JUNE 21, 1947
NEW YORK, Friday—The other day there was a speech made in Chicago by Robert R. Wason, chairman of the board of the National Association of Manufacturers. To anyone who has watched developments in Europe and seen the conditions there, it was a strange and unrealistic speech.
First he accused our Government of hamstringing American Production with "Communist economic controls," while demanding more money and production to prop up "authoritarian states of Europe." He apparently thinks that, if we did away with the gradual changes which have come about in this country and went back to the days which were only possible when we had a new continent to develop, we would then aid Europe best by exporting our economic system into countries whose conditions make it utterly impossible for anything of the kind to succeed.
Mr. Wason made the statement: "When competitive enterprise functions in Europe, only the governments will suffer because their controls will be reduced. The people will prosper because incentives will be restored."
There is plenty of incentive today for every farmer in Europe to till his fields because he wants to eat, but unfortunately he has ground which is not prepared to bring forth ample harvests. He has no money with which to buy fertilizer or seed beyond what he himself has garnered and, above all else, he has little or no strength of body or of spirit. Men are trying all over Europe to start small businesses again. They have to join in cooperative enterprises because individually they haven't enough to go ahead.
Even in our most individualistic days, our communities were cooperative communities. And unless there is cooperation in Europe on a very large scale, plus government help and international help, the job that has to be done in war-torn countries cannot possibly be accomplished.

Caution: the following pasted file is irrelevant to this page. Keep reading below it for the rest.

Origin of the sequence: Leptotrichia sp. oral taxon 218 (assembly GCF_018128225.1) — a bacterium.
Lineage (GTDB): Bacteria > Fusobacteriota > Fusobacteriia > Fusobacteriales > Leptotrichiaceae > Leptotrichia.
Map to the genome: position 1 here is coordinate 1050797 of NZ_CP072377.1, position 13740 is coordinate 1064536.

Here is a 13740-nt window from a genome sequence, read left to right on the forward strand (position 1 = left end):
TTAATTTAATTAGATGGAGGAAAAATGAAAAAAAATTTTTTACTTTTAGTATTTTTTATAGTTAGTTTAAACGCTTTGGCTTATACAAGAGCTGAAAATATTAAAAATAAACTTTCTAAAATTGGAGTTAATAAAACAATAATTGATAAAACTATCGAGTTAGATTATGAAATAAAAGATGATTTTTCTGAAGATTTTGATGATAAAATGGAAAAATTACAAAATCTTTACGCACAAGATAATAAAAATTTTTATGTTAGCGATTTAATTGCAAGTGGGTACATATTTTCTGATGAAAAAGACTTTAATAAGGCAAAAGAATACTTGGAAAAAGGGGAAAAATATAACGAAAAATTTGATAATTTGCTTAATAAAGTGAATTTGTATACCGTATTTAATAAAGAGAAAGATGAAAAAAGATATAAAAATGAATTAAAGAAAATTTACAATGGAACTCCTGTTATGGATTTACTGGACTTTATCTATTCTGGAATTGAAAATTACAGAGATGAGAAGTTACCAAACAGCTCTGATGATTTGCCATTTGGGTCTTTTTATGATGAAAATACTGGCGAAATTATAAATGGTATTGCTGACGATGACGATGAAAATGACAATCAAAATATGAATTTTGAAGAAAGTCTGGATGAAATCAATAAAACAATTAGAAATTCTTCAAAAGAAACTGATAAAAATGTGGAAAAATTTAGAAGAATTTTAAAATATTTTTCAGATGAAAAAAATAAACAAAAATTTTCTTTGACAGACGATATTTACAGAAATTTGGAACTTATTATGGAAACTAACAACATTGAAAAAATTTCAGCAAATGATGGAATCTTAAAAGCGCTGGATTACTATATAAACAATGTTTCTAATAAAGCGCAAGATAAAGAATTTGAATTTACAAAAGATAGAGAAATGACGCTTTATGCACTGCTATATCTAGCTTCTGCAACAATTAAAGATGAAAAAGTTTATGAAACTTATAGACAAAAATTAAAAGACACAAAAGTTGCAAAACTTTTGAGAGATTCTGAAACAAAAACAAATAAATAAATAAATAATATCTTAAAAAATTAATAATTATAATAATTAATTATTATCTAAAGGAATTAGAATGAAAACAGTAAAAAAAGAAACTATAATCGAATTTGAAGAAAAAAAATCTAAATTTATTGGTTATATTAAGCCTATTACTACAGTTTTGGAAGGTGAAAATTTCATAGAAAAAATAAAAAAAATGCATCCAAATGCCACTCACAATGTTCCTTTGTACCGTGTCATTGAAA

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As to the complaint that we help authoritarian countries, I think we had better be realistic. We are doing all in our power to help those countries which wish to be free and whose people want to function democratically. Our cardinal principle is that the people of the world shall be free, that they shall make their own changes and that we shall not interfere.
We have to live in the same world with some countries which we feel are authoritarian, but quite evidently the majority of their people are content. It would be well to realize, I think, that the better off these countries are, the less authoritarian they will probably remain. Therefore, from an economic standpoint, it is in our own interest that we help them to rehabilitate themselves and have a higher standard of living.
If Mr. Wason would concern himself more deeply in showing the world that our economic system works to the advantage of the majority of our people, and that, at the same time, we have learned to produce enough to keep the greater part of the world from starvation and to help them get back on their feet, I think he would be doing a real service.